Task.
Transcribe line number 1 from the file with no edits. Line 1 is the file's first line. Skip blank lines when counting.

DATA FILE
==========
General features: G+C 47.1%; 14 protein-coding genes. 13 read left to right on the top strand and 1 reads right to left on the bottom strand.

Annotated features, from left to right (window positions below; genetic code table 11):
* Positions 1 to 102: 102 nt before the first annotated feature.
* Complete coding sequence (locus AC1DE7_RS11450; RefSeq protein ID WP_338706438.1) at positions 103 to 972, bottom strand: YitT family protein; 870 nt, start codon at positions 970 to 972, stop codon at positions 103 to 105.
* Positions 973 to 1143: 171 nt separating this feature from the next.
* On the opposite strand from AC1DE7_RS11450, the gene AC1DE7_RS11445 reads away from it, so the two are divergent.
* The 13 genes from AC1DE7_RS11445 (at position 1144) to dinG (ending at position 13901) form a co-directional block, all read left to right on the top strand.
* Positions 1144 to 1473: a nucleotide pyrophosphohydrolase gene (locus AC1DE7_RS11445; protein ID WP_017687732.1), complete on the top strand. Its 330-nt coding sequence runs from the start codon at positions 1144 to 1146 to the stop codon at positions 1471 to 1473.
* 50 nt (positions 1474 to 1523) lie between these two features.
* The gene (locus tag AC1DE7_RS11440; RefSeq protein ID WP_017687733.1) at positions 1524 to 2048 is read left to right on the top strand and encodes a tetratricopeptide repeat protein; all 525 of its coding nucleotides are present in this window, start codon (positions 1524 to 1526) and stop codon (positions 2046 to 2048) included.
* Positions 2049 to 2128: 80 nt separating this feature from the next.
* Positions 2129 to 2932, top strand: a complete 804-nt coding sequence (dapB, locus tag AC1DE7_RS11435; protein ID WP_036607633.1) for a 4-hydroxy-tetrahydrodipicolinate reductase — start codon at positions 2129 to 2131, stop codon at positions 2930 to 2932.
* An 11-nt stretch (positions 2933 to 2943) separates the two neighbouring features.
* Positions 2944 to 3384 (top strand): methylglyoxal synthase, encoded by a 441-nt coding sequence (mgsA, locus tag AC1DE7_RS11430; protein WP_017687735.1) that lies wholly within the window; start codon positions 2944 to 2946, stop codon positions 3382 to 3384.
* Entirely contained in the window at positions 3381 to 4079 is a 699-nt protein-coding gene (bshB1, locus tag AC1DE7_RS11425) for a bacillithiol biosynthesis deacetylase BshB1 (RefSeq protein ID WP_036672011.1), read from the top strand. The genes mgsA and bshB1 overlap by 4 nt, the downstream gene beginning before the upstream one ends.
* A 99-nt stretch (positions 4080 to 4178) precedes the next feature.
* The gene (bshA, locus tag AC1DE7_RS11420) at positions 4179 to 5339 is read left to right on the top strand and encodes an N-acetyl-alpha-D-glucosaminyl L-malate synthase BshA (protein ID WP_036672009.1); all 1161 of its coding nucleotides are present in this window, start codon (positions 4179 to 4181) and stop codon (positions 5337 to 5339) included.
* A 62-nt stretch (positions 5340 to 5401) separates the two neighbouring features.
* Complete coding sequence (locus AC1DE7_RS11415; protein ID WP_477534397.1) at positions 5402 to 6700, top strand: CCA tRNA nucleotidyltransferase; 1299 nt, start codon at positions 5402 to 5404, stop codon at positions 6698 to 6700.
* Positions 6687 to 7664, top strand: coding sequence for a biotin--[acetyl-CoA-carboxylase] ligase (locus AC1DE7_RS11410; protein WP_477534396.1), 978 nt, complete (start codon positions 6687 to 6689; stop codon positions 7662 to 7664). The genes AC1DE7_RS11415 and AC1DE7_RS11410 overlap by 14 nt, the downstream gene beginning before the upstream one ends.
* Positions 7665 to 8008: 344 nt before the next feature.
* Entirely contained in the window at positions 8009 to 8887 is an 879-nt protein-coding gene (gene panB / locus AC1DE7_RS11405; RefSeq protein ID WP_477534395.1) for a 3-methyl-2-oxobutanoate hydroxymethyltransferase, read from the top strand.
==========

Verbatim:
General features: G+C 47.1%; 14 protein-coding genes. 13 read left to right on the top strand and 1 reads right to left on the bottom strand.